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Croton Aldehyde

Croton Aldehyde

Croton Aldehyde supplier in Mumbai, Cochin, Visakhaptnam, Chennai, Kolkata, Surat Gandhidham Gujrat, Fujairah, Ajman, Abudhabi, Sharjah, Dubai, Sohar, Muscat Barka Oman, Nairobi Kenya Africa, Sudan, Yemen

Crotonaldehyde is a clear, colorless to straw colored liquid with a strong, suffocating odor. It is highly flammable and produces toxic vapors at room temperature. Crotonaldehyde is found naturally in emissions of some vegetation and volcanoes; many foods contain crotonaldehyde in small amounts. 

Crotonaldehyde, stabilized appears as a clear colorless to straw colored liquid with a penetrating pungent odor.

Very toxic by inhalation.
May polymerize with the release of heat under exposure to heat or contamination. If polymerization takes place inside a container, the container may rupture violently.

Less dense than water. Vapors heavier than air.

Tag Identification
Croton Aldehyde Highly flammable
CAS. No. 123-73-9
Molecular Formula C4H6O
Molecular Weight 70.09 g/mol
Chemical Name 2-Butenal; (2E)-but-2-enal


CAS number : 123-73-9
UN number : 1143
Formula : CH3CH: CHCHO
Soluble in water : APPPRECIABLE
Density : 0.853 at 20 oC
Boiling point : 104 oC
Melting point : -74oC
Viscosity :  
Flashpoint : 13oC
Explosive limits : 2.1 – 15.5 Vol%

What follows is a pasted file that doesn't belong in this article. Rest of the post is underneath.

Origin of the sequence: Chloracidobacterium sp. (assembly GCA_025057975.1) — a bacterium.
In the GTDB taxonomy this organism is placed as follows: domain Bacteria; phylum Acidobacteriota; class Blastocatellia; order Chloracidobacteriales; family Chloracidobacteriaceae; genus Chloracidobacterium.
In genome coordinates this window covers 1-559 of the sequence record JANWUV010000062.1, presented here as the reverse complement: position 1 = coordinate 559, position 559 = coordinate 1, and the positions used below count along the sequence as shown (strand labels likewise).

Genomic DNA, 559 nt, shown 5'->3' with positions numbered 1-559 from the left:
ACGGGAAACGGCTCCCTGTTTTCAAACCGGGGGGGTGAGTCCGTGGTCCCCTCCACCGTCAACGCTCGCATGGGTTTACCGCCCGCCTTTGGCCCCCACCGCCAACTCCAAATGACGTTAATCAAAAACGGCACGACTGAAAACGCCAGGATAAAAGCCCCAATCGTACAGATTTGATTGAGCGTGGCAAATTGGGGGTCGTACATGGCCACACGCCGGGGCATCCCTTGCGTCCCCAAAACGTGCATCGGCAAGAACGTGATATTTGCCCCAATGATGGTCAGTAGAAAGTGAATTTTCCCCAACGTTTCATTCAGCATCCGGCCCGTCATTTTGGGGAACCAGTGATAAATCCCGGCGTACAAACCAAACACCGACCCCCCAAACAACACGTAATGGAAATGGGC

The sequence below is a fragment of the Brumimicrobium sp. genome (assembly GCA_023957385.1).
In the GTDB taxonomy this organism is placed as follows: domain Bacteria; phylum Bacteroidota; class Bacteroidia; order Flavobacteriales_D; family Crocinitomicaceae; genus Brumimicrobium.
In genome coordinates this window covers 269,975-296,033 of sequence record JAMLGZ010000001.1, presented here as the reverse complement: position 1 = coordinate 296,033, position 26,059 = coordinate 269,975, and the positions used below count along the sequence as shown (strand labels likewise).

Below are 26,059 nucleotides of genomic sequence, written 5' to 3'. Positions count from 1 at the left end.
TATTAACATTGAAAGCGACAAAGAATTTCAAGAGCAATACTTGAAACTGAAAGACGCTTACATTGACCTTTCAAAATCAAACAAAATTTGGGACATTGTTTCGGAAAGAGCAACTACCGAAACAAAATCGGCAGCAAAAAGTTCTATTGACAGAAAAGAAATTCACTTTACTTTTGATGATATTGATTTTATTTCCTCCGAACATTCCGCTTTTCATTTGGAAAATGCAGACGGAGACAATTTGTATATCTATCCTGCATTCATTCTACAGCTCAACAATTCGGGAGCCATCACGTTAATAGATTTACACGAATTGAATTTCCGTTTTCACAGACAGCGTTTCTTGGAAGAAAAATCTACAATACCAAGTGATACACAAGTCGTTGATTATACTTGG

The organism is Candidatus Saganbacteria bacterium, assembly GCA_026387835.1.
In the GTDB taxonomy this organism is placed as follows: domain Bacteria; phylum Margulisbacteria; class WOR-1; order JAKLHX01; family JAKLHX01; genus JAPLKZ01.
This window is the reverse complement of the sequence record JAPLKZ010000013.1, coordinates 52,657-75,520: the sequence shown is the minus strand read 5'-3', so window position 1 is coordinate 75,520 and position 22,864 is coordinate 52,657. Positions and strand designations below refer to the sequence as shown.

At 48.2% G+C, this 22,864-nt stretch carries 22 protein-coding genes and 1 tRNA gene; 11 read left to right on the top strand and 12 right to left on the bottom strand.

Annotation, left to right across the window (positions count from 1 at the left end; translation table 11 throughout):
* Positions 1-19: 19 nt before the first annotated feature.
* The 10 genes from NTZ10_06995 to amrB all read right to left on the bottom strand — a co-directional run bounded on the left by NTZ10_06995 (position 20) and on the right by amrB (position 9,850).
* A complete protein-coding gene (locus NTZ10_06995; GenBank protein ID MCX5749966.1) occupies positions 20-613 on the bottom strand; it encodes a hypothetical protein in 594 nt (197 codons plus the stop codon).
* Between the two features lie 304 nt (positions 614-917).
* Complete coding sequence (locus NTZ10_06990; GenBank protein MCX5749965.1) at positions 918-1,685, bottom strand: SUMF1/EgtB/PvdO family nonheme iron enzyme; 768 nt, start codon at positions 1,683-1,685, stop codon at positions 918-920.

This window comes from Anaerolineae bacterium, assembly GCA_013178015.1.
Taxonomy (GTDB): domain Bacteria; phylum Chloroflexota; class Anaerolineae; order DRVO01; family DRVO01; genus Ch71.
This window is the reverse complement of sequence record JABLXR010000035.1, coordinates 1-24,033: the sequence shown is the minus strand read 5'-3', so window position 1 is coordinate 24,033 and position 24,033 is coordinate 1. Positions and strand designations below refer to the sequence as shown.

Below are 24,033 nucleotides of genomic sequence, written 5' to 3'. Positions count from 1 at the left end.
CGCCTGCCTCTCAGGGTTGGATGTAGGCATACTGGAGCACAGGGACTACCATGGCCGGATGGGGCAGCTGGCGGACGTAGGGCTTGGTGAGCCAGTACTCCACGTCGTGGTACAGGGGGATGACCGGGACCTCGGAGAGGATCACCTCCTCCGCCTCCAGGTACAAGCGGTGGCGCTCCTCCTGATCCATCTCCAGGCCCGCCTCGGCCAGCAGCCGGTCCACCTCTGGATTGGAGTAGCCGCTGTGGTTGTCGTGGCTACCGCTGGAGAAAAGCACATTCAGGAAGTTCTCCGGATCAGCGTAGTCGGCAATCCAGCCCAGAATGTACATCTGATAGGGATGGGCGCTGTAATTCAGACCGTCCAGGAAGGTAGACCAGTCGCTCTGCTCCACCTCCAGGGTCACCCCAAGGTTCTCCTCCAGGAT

Vapour pressure : 40 mbar at 20 oC
Skin absorption/irritation : YES
TLV       Country  NL    Year  1995 :  2 ppm   6 mg/m3
Pollution category   1994 :  A


Crotonaldehyde has the aldehydic group at the C-1 position and −C=C− at the position at C-2 with 4 carbon atoms in the parent chain, thus the name is But-2-en-1-al.

Crotonaldehyde is mainly used in the manufacture of sorbic acid, which is a yeast and mold inhibitor. Crotonaldehyde has been used as a warning agent in fuels, as alcohol denaturant, as stabilizer for tetraethyl-lead, in the preparation of rubber accelerators, and in leather tanning.

Crotonaldehyde is an unsaturated aldehyde with commercial applications, including the manufacture of sorbic acid, that is also found in tobacco smoke, gasoline and diesel engine exhausts, and smoke from wood burning. Airborne exposure to this chemical can cause eyes, nose, throat, and lung irritation.



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